Nourishing gastronomy is the ethos behind NUR, which means ‘light’ in Arabic and is what they are aiming to convey in their cuisine

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Foodie  Foodie  | almost 4 years ago

Three of NUR’s chefs met during a time at renowned Nordic restaurant NOMA, including Head Chef Nurdin Topham who trained under Raymond Blanc. And in the words of Chef Nurdin “A modern gastronomic experience should not just be tasty, but nourishing to our bodies. And that food, true to NUR’s philosophy, will be sourced locally and responsibly as far as we can.” Sounds good, right? And it is. Fresh local produce is this chef’s “modern interpretation of luxury” and we like it.

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29 ingredient salad

The food: Only just having opened its doors, we attended a NUR tasting kitchen off-site to savour the labour-intensive cuisine that has been arduously sourced, ponderously planned, delicately crafted and served with finesse. This food was loved before it hit the table and the painstaking effort in every dish was immediately obvious in every moreish morsel. If we sound like we’re singing its praises, we are. We loved everything about NUR from the careful consideration that went into the preparation of the ingredients, to the simplicity of the end result. Fresh, colourful food, thoughtfully sourced and lovingly prepared.

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Egg & grains

The menu: There are two set menus to choose from at NUR: the “light” 6-course menu at $788 or the “feast” 9-course menu for $988. The menus will change with the seasons, availability and the whims of the foraging chefs. On the menu for our experience was a tiny beetroot taco with watercress foam that was a pleasantly crunchy adventure for the palate. The dehydrated carrots served with a fennel and cumin cream dip were wonderfully sweet accompanied by radishes that had literally just been plucked from the ground that day and needed nothing to accentuate their raw newborn flavour.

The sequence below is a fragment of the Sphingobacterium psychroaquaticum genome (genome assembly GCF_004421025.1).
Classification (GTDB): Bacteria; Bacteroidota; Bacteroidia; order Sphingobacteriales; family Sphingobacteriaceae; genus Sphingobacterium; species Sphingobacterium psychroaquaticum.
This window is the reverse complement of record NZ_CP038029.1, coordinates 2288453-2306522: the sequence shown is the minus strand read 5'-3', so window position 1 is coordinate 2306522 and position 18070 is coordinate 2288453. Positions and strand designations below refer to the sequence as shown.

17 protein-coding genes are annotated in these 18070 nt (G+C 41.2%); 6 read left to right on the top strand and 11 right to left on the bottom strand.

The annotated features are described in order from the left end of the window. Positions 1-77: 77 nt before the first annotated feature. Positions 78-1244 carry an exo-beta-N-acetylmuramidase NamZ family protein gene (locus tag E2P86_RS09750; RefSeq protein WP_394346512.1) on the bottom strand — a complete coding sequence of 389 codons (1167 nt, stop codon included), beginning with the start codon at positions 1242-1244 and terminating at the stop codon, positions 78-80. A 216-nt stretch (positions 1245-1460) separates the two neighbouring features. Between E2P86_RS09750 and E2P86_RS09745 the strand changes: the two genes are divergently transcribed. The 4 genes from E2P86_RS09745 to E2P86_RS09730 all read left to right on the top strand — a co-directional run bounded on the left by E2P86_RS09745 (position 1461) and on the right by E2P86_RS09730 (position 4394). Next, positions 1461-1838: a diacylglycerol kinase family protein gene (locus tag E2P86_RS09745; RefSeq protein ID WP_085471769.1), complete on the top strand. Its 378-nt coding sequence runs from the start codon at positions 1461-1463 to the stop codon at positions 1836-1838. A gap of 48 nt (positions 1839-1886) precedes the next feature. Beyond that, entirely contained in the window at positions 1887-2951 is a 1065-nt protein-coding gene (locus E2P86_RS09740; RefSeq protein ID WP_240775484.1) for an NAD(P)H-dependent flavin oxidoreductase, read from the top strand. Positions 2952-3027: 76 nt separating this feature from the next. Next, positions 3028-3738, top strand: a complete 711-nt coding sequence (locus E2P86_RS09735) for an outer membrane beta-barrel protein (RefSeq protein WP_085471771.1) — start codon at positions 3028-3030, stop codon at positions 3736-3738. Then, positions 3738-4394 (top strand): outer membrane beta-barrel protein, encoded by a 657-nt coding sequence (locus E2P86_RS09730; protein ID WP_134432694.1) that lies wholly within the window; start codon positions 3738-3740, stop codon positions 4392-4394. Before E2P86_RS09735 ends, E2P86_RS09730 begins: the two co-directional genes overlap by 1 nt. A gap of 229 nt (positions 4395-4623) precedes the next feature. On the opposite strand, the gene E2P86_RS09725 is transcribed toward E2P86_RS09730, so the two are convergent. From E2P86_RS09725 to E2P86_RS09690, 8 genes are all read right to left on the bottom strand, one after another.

A 29 ingredient salad was a plethora of colourful fragments from organic lettuce and baby corn to shaved carrots, flower petals and crispy bread shards. It was a sweetly delicate salad that stood barely dressed in lemon on a mountain of flavourful fresh ingredients. Soused heritage tomatoes from Zen Farm in New Territories made for a simply delightful starter that we could have eaten a whole punnet full of. A tiny column of pear and cucumber pickled in jasmine kombucha was refreshingly tart, while the organic poached egg on a bed of mushrooms and quinoa was flavoured intensely by the shiitake mushrooms.

The ten-grain sourdough bread is made in house and served wonderfully warm with a mushroom butter and the Wagyu beef cheek served with shredded radishes was cooked perfectly and added a nice meaty edge to the meal. A strawberry granite with crème fraîche ice cream was the most beautifully light ending to a gorgeously flavourful meal that certainly did as they hoped and combined nutrition with simply remarkable food.

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Strawberry granite with crème fraîche ice cream

The verdict: You can taste the love in this food.

NUR, 3/F, 1 Lyndhurst Terrace, Central, 2871 9993

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Foodie | Hong Kong

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